The following are reviews of documentary short films, Stranger at the Gate and What They've Been Taught.
STRANGER AT THE GATE (30 minutes)
Stranger at the Gate tells the story of Richard "Mac" McKinney. A twenty-five-year veteran, his posttraumatic stress disorder affected more than his personal life. Once out of the military, McKinney began to actively consider bombing the Islamic Center of Muncie, Indiana, where he lived with his wife and daughter.
In an effort to case the joint, he discovered to his shock how welcoming the Muslims at the Center were. One of the influential members, Dr. Saber Bahrani, even hugged McKinney's legs, which surprised him. After eight weeks of visiting the Center, accepting the community's welcome, he decided to convert to Islam.
Stranger at the Gate makes clear that McKinney was not radicalized by outside sources but by his own inner demons. Decades of killing Muslims in combat, and the aftershocks of September 11th, turned him into a potential terrorist himself. I say "potential" because he ultimately did not commit his planned attack. Stranger at the Gate reveals universal truths: kindness and compassion are the greatest weapons against intolerance and darkness. This trait of loving others is one taught in many faiths, particularly the three great monotheistic religions of Judaism, Christianity and Islam. It also, not overtly, shows how veterans are in strong need of post-service care. If the Islamic Center members had not treated him with gentleness and caring, things might have turned out very differently to tragic results. Director Joshua Seftel uses his interviews well, with the various subjects speaking directly to the camera. There are no reenactments, though at times the various shots and pauses to suggest the more dramatic elements of the planned bombing were a bit much.
Treating everyone with compassion, with love, with care. Some things are true regardless of one's faith or lack thereof. Would that we all learn and apply such truths.
WHAT THEY'VE BEEN TAUGHT (9 minutes)
What They've Been Taught is on the idea of creation. An artist from a Western viewpoint would say he/she "created" a piece. A Cherokee, argues Cherokee Elder Thomas Bent, would not take such a view. Rather, a person is taking the raw material and "making it into" or "making it into a thing". "You are not the Creator," Elder Bent offers.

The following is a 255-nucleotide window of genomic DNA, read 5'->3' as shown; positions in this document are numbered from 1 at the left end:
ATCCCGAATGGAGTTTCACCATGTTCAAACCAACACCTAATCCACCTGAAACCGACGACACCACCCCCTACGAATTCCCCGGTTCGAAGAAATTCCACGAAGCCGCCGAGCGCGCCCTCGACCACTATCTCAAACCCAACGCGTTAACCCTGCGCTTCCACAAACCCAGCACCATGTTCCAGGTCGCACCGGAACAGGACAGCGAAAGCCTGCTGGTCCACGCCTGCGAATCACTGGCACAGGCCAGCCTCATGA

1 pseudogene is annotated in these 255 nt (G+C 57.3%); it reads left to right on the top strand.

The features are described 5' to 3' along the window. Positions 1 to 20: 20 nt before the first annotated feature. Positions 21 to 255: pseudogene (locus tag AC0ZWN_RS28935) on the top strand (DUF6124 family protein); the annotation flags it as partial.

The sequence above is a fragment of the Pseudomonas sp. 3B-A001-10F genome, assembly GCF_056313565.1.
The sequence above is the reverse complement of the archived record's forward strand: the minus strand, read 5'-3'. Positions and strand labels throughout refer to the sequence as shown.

Rather, we are here as guests. As such, we must have reciprocity with the world. All that is here does not belong to us. We, the living, use what is here but must also leave something behind. It does not have to be something large or monumental. One can offer a simple prayer, and that will suffice.
What They've Been Taught can be seen as a meditation about the world and both what we give and take from it. Director Brit Hensel shows us how a Cherokee takes a piece of lumber and "makes it into a thing", in this case a mask that is worn in the film. The ideas that Elder and first language speaker Bent shares are neither new nor even exclusive to Cherokee. Michelangelo spoke about how he did not create his marble marvels. They were already there, and all he did was bring them out. To be stewards of what we have is an idea found in the Old Testament. This is, I believe, a reason why the Israelites were so adamant about not creating graven images, lest they consider themselves creators who can dare replicate the Creator.
It is a brief film, but it does make one think.
It is curious that the two documentary shorts, Stranger at the Gate and What They've Been Taught, do touch on what I think of as universal truths. There is the importance of treating everyone with love, compassion, courtesy and respect. The idea that "we are all created in God's image" is an ancient one, though too many times we forget to be respectful to our fellow man. We forget that, for all our worries about tomorrow, we are not guaranteed tomorrow. As such, what we do now to, as the saying goes, leave the world better than how we found it, is also so important.
Stranger at the Gate and What They've Been Taught, if anything allows the viewer to pause and think on these truths, and on why we fail to apply said truths.